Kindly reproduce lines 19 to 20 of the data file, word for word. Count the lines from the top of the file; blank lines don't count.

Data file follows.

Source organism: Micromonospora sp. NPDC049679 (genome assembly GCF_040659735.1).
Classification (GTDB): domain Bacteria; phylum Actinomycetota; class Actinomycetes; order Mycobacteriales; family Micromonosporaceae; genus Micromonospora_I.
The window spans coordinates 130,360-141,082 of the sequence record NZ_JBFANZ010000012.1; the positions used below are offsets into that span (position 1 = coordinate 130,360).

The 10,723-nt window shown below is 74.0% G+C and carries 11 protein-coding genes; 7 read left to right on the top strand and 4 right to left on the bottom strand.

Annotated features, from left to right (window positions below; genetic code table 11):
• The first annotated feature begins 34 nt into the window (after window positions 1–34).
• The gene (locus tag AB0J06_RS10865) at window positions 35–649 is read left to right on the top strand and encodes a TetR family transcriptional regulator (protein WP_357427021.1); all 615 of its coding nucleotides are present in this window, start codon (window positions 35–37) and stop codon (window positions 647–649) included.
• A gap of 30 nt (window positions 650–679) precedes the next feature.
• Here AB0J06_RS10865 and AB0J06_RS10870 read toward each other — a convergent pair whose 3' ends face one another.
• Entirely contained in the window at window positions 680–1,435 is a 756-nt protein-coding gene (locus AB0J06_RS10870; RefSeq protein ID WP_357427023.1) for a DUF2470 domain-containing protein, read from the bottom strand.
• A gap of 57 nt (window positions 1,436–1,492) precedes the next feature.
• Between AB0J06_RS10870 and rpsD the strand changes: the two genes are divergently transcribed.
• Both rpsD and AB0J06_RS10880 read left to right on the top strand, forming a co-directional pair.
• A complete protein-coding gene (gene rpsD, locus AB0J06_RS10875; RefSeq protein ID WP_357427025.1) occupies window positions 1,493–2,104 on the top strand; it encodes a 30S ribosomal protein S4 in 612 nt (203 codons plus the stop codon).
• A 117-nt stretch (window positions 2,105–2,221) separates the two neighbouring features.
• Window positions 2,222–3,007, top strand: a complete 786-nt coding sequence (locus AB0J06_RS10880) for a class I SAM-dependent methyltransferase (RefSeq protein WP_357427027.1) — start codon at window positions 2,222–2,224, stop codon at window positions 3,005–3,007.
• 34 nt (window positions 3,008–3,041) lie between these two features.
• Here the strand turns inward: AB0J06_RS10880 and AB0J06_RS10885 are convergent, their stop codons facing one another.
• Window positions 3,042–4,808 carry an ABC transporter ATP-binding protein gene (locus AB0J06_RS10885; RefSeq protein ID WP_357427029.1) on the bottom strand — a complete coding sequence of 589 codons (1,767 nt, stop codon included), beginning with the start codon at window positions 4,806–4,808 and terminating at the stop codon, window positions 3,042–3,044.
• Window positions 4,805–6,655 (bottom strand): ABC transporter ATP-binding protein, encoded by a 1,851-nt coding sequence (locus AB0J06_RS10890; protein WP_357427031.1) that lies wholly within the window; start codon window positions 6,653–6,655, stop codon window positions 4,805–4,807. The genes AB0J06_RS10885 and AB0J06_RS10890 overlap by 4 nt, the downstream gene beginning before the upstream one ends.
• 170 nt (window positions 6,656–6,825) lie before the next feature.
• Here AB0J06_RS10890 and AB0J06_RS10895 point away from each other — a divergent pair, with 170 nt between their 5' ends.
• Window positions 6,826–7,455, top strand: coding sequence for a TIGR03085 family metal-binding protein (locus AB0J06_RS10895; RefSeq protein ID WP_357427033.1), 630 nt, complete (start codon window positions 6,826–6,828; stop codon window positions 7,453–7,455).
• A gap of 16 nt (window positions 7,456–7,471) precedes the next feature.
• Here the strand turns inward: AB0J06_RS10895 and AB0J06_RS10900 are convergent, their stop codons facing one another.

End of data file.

• Window positions 3,042–4,808 carry an ABC transporter ATP-binding protein gene (locus AB0J06_RS10885; RefSeq protein ID WP_357427029.1) on the bottom strand — a complete coding sequence of 589 codons (1,767 nt, stop codon included), beginning with the start codon at window positions 4,806–4,808 and terminating at the stop codon, window positions 3,042–3,044.
• Window positions 4,805–6,655 (bottom strand): ABC transporter ATP-binding protein, encoded by a 1,851-nt coding sequence (locus AB0J06_RS10890; protein WP_357427031.1) that lies wholly within the window; start codon window positions 6,653–6,655, stop codon window positions 4,805–4,807. The genes AB0J06_RS10885 and AB0J06_RS10890 overlap by 4 nt, the downstream gene beginning before the upstream one ends.